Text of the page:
It was a cruel lesson, but it is reasonable to suppose that commas and such trifles rose in the estimation of the refractory official.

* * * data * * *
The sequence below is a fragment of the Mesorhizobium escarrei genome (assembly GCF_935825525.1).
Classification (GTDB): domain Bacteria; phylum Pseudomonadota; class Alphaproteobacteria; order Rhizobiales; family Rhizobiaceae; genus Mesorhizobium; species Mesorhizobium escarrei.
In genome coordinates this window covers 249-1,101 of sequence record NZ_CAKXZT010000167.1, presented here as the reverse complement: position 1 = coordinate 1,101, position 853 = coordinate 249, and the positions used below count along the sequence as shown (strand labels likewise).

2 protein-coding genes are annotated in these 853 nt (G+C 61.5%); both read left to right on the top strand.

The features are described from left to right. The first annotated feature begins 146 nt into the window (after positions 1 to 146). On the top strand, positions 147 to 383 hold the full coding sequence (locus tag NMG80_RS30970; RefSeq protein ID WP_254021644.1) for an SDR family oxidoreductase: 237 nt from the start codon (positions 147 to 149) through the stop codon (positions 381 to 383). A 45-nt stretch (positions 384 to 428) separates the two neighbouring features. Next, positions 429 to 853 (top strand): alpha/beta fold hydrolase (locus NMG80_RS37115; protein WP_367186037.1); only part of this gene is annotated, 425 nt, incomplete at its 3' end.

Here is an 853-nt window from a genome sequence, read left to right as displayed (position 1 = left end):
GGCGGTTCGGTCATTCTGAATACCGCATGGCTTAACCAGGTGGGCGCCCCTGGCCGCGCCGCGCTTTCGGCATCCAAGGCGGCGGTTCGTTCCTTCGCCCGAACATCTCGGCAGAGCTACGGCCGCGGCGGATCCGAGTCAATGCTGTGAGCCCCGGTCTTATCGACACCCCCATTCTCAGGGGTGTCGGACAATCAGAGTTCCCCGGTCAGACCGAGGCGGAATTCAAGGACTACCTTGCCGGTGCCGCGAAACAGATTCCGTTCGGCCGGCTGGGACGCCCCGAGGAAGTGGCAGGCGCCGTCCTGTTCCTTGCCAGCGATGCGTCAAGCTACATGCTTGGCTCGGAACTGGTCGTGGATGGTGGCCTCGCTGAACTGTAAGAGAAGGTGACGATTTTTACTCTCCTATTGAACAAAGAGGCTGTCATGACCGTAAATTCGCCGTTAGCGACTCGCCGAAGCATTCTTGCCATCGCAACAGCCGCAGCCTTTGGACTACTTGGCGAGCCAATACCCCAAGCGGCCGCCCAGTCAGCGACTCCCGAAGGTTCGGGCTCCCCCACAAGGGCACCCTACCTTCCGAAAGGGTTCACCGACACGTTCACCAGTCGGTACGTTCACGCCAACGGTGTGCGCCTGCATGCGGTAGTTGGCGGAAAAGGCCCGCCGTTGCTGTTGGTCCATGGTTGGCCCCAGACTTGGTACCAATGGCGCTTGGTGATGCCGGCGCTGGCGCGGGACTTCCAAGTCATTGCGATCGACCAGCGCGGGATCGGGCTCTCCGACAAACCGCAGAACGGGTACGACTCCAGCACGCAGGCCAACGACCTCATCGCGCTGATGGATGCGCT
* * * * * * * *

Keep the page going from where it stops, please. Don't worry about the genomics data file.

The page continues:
A curious and rather painful blunder occurred in 1891. The Bishop of Adelaide, South Australia, found what he thought was the carcass of a seaserpent at Avoid Point, near Coffin Bay. Straightway the story was flashed over to England as part of a general news cablegram. And this is how it read: “Influenza extensively prevalent Wales Victoria numerous deaths Bishop Adelaide found dead' Sea-serpent sixty feet Coffin Bay.” It will be admitted that the Angel of Death seems to hover about this sentence from one end to the other. Yet that hardly excuses the error of the news agents, who, as they afterwards confessed, “read the last six words as a separate sentence, and, judging that it was not suitable to the Times, omitted it." Consequently, the religious world was pained to hear of the death of an excellent ecclesiastic. Not for some days was the truth discovered. The Saturday Review, commenting in its usual caustic vein on the mistake, said very pertinently that, even taking the news agents' own account of the matter, one would have expected them to be rather surprised by the words “found dead.